Did you see rapper Kanye West's meeting with Trump at the White House? This news story is hard to miss - cable TV talking heads can't stop playing clips of his wild rant performed in front of news cameras and the President.
The Liberal media has enjoyed attacking Kanye West for his political stance - more specifically, for criticizing the 13th amendment. The 13th Amendment is the part of our Constitution that addresses slavery. It's supposed to abolish the heinous crime of forced labor, but that's not really what it does (and Kanye understands this, even if he lacks the ability to explain himself clearly). Kanye wants us to change or get rid of the 13th Amendment, and the liberal media has vilified him for his stance, but he's actually 100% right. You see, there's a clause in the 13th Amendment that actually ALLOWS SLAVERY. The Left has known this for years - USA Today even published an op-ed about it in 2014 (when Obama was still POTUS) and liberals thought it was a genius point.
Ratified at the end of the Civil War, the amendment abolished slavery, with one critical exception: Slavery and involuntary servitude actually remain lawful "as a punishment for crime whereof the party shall have been duly convicted." In other words, according to this so-called punishment clause, if you get pulled over with the wrong controlled substance in your trunk, there's nothing in the 13th Amendment to ensure you can't be considered a slave of the state.
The punishment clause was taken directly from the Northwest Ordinance of 1787 and reflected the belief of the time that hard work was essential to prisoners' moral rehabilitation. But the language was also ambiguous enough to be grossly abused. Soon, the clause was being used to reinstitute slavery under another guise.
That 2014 USA Today op-ed was celebrated by liberal Democrats after it was published. Today those same Democrats are mocking Kanye West for attempting to make the same points.
Here's a little history lesson for you, folks. The Civil War ended in 1865. A year later, in 1866, a black man was arrested for theft in Maryland. A local newspaper published an advert stating that the man was available for purchase (as a slave) because he had committed a crime & needed to be punished. His punishment was slavery. How could this be? Slavery was abolished by the Emancipation Proclamation in 1863. However, slaves in Maryland were emancipated in a separate action when the State of Maryland voted on a new Constitution (state level) in 1864. So how could a local newspaper advertise the sale of a slave? Simply put: the punishment clause in the 13th amendment allowed them to do so, of course.
Frederick Douglas, a famous American abolitionist, criticized the "convict lease system", a policy that exploited the punishment clause of the 13th amendment. Douglas believed a large number of black men were placed behind bars because the system was trying to exploit them. Douglas disliked how convicts were leased out to railway and mining companies or large plantations. The companies essentially purchased the convicts from the state and exploited them for cheap labor.
Fortunately the 20th century brought us a handful of Supreme Court rulings that somewhat sought to stop these activities from taking place, but a lot of what Douglass was critical about still rings true today. Penal labor, a form of slavery or involuntary servitude, is explicitly allowed by the 13th Amendment of the Constitution. Increases in prison labor participation began in 1979 with the formation of the Prison Industry Enhancement Certification Program. Men and women of all creeds and colors have been negatively affected by this policy, but none of them as much as much as African-American men.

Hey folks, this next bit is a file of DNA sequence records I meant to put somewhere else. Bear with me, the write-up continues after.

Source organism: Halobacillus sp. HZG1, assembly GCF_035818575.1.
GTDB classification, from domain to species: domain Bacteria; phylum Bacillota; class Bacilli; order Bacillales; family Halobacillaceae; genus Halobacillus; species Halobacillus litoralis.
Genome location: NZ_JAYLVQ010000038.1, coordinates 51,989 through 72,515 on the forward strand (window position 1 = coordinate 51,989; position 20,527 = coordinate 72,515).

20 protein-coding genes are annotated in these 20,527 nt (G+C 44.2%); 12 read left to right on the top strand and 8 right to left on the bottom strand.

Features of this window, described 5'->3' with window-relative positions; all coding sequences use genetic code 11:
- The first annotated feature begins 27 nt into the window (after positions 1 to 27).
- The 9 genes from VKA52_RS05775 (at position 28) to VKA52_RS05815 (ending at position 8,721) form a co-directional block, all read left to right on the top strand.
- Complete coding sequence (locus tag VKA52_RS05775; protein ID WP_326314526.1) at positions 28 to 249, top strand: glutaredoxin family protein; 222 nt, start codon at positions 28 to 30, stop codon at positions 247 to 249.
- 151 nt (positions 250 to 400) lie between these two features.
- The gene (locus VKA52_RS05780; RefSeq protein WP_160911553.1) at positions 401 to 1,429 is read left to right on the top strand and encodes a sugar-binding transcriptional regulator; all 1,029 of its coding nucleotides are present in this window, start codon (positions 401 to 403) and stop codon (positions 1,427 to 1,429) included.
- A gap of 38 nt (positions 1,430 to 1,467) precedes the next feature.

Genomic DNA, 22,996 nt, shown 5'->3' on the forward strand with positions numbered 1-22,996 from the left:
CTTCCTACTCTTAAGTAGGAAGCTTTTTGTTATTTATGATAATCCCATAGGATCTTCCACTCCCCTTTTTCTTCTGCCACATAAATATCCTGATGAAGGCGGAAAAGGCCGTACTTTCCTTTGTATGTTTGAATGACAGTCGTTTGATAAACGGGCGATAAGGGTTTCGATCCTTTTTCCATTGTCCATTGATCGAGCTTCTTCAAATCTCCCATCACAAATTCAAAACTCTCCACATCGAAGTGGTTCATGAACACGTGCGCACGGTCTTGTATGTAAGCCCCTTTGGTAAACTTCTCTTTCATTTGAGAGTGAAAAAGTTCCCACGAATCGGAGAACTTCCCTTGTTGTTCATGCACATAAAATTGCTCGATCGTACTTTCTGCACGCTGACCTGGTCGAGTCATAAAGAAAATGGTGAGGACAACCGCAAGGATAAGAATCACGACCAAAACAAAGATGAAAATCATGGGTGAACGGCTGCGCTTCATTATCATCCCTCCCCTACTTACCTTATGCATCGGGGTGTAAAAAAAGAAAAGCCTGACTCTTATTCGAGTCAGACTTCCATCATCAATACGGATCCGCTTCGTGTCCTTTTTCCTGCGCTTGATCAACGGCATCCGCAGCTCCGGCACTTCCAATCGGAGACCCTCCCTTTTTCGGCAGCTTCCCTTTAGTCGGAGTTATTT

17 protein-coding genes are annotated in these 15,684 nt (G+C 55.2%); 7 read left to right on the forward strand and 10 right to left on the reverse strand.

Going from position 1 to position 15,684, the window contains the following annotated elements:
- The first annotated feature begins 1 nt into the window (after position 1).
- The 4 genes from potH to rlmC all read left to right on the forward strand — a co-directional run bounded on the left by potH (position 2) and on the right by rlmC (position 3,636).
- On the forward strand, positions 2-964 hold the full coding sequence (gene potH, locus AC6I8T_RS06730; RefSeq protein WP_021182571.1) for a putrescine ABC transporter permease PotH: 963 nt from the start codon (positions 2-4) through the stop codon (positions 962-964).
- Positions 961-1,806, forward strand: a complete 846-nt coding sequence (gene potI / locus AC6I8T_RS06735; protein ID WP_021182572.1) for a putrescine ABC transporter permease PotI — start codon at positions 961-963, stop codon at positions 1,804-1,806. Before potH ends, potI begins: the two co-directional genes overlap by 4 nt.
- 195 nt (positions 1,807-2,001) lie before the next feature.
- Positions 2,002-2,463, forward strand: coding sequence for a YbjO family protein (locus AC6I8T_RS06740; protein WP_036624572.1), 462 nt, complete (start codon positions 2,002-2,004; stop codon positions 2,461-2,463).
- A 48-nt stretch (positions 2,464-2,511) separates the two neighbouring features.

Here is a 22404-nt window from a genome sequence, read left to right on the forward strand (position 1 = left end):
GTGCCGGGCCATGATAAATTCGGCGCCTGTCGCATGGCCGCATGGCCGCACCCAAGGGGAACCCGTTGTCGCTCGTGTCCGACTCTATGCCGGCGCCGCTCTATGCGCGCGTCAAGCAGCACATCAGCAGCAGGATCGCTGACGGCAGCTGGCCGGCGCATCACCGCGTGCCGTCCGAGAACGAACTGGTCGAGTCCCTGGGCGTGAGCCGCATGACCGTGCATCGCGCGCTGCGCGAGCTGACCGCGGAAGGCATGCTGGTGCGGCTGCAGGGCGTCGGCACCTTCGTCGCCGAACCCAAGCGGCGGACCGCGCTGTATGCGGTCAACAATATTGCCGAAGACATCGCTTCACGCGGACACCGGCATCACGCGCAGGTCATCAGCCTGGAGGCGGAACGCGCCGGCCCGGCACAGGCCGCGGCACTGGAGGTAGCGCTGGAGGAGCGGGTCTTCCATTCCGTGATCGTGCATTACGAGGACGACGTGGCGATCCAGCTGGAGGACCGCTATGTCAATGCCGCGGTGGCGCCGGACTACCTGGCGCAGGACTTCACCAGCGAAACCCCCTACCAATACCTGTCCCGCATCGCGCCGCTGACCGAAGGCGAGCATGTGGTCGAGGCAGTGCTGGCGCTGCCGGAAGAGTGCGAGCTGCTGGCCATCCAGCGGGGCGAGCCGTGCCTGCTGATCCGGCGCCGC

It's indisputable that our prison system is racially imbalanced. This is happening for a number of reasons - both cultural and systemic. Policies created through President Lyndon B Johnson's war on poverty have increased the percentage of single-parent African-American households to an alarming rate while simultaneously ensuring people in black neighborhoods remain in poverty. The lack of a male role models and monetary funds to support low-income black families is a fast track to a life of crime for young black men. The combination of a poverty stricken upbringing (passed from generation to generation), biased or misguided laws (the war on drugs, for example), the welfare system and bad personal decisions have all contributed to keeping black men behind bars. Ending this nightmare won't happen overnight, but amending the 13th Amendment is a nice start.
If you're looking for someone to blame, look no farther than the Democrats. They created the Ku Klux Klan, defended slavery for decades and, now in the 21st century, continue to support policies that keep black people poor and exploitable. This isn't a problem that affects only black people, but they're certainly the biggest part of it.
Meanwhile, the liberal media continues to mock and criticize Kanye West. They refuse to acknowledge their own shortcomings and engage in even a moderate amount of research to figure out why the 13th Amendment might be problematic.
Kanye is crazy. That's not my opinion - he actually admits it. Hell, his involvement with that clan of harpies (the Kardashians) proves it! Their fame began with a sex tape and ended with a sex change. But he's still not wrong when it comes to the 13th Amendment and this brings up an interesting question--do you have to be crazy to be a free thinker in the black community?
Is Kanye the most articulate spokesperson for this cause? No, but that doesn't mean he's wrong.
TOPSHOT - US President Donald Trump meets with rapper Kanye West in the Oval Office of the White House in Washington, DC, October 11, 2018. (Photo by SEBASTIAN SMITH / AFP) (Photo credit should read SEBASTIAN SMITH/AFP/Getty Images)